## Correction for Place of Birth

There's still one more minor correction for the computer to make. The computer already corrected for the difference of four minutes between sidereal time and a solar day if you were born in Greenwich, England. But because most of us are born elsewhere, the computer corrects for these four minutes again, based on our location. In essence, this is a correction for the place of birth, and, if we remember that distance equals time, this makes sense.

44 minutes 1 sec 37 minutes 56 sec

AstroLingo

Acceleration is a correction factor to compensate for the difference of about four minutes between a solar day and sidereal time. Acceleration is calculated for both the time of birth and place of birth.

To calculate this, the computer is going to add 10 seconds for every 15 degrees of west longitude. Spielberg was born at 84W31, so for the first 75 degrees of west longitude, it adds 50 seconds. That leaves another 9 degrees and 31 minutes to correct for, which is about 6 seconds, for a total correction of 56 seconds. The computer then adds the 56 seconds to the rest of the corrections and adds them all up to get the actual sidereal time for Spielberg's birth. So now we have:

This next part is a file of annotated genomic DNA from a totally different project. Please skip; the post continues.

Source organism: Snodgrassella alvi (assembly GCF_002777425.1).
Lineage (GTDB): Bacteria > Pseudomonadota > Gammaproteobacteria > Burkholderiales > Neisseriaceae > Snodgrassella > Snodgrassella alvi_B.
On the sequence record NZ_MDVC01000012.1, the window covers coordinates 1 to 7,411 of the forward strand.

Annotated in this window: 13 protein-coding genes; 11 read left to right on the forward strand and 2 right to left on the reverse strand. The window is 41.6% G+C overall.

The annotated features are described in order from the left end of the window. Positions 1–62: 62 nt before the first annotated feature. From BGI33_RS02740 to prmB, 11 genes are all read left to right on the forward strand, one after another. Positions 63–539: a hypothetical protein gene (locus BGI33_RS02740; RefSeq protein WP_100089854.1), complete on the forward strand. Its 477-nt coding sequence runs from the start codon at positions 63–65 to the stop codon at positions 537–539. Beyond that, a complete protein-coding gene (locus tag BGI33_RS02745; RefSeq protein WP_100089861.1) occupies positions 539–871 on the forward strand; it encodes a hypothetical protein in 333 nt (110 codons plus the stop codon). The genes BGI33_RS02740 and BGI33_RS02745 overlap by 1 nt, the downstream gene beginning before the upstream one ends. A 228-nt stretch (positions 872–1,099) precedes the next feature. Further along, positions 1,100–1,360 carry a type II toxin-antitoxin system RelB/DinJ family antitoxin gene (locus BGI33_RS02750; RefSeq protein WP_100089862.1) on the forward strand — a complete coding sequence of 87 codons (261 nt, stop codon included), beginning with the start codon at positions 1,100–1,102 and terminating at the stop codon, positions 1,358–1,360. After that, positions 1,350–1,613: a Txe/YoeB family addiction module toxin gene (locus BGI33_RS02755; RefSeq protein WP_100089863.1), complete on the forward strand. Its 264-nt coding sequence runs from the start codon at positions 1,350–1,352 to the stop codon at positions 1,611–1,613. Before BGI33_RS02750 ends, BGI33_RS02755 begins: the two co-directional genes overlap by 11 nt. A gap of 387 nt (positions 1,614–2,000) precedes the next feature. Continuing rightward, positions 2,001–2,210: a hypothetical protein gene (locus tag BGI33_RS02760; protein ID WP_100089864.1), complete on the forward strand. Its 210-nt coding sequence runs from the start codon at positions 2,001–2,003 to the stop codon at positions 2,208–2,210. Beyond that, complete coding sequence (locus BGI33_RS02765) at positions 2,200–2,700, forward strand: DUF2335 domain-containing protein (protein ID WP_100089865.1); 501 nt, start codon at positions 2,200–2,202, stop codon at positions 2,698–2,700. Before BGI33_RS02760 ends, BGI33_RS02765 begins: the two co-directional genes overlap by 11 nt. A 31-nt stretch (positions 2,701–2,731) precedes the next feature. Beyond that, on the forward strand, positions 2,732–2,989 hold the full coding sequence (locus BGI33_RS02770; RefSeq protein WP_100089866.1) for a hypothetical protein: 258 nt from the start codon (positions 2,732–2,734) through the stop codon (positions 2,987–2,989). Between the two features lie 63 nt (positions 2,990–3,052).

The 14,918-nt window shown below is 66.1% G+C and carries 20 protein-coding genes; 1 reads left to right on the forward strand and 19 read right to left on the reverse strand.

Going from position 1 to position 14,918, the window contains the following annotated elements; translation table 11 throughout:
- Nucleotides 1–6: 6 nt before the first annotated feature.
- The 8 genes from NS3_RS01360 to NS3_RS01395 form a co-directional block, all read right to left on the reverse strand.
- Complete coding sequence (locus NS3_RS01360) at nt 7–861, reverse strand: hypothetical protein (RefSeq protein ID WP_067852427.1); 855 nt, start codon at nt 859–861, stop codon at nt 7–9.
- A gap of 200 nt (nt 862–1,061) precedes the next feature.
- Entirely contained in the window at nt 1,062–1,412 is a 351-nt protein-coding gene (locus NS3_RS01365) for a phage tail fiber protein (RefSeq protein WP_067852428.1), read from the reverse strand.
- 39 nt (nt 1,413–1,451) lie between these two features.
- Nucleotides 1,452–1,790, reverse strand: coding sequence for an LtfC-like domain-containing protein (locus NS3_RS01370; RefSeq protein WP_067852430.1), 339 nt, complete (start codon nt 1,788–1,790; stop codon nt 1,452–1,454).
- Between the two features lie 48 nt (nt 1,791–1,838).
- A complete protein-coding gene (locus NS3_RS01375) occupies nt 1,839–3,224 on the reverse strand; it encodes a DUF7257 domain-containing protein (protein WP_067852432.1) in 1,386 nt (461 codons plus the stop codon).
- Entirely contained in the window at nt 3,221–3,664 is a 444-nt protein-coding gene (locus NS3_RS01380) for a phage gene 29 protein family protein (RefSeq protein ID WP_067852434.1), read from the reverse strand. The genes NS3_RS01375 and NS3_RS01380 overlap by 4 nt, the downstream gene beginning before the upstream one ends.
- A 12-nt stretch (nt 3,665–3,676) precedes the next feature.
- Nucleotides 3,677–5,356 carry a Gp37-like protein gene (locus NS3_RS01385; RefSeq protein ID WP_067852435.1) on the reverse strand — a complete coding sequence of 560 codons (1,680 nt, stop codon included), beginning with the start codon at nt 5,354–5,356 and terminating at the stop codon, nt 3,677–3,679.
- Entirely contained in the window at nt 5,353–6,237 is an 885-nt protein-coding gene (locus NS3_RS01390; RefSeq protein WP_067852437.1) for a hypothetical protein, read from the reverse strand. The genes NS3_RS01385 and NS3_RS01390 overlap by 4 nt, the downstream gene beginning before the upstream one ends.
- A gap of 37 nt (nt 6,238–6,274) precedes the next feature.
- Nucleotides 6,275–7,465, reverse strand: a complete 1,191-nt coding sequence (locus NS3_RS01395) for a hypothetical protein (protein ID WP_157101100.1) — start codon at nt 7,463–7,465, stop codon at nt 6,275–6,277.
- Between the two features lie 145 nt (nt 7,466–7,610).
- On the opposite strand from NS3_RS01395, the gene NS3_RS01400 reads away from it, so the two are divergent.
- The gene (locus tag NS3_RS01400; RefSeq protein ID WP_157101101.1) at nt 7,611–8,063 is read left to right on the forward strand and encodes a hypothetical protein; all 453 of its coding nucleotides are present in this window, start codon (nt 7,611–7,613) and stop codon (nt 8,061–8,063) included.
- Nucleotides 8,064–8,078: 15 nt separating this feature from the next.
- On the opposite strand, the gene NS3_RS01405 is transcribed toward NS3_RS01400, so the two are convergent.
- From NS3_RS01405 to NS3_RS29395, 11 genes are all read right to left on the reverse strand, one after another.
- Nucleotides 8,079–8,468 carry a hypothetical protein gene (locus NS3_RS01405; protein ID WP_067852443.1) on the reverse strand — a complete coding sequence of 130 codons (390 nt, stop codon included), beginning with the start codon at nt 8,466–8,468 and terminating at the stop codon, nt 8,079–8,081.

Sidereal time shown in ephemeris: 5 hours 44 minutes 1 sec

True local time (past midnight): 17 hours 37 minutes 56 sec

Acceleration (based on time of birth): 2 minutes 56 sec

Acceleration (based on place of birth): 56 sec

Actual calculated sidereal time: 22 hours 83 minutes 169 sec

This converts to 23 hours, 25 minutes, 49 seconds, which is the final sidereal time for Spielberg. Hooray! We finally have the number we need!

The computer also knows that once the sidereal clock reaches 24 hours, it starts counting over again beginning at 0. So it checks to make sure that the final sidereal time is within 24 hours. If it's not, it subtracts 24 hours from the total to get the correct sidereal time. In Spielberg's case, this wasn't necessary.

Let's summarize the corrections the computer makes for North American charts, using a midnight ephemeris in order to arrive at sidereal time:

1. The computer starts with the reference sidereal time in the ephemeris for the date and year of birth.

2. Then it calculates the true local time for the birth place. It then expresses that birth time in a 24-hour system (adding 12 hours for p.m. birth times), and adds that to the sidereal time it found in the midnight ephemeris.

3. Now it calculates and adds the acceleration factor to compensate for the difference of four minutes per day between sidereal time and regular clock time, based on the birth time.

4. The computer calculates the acceleration factor again to compensate for the birth location and adds this, too.

5. Last, the computer adds all of the above and converts it to within 24 hours to get the final calculated sidereal time.

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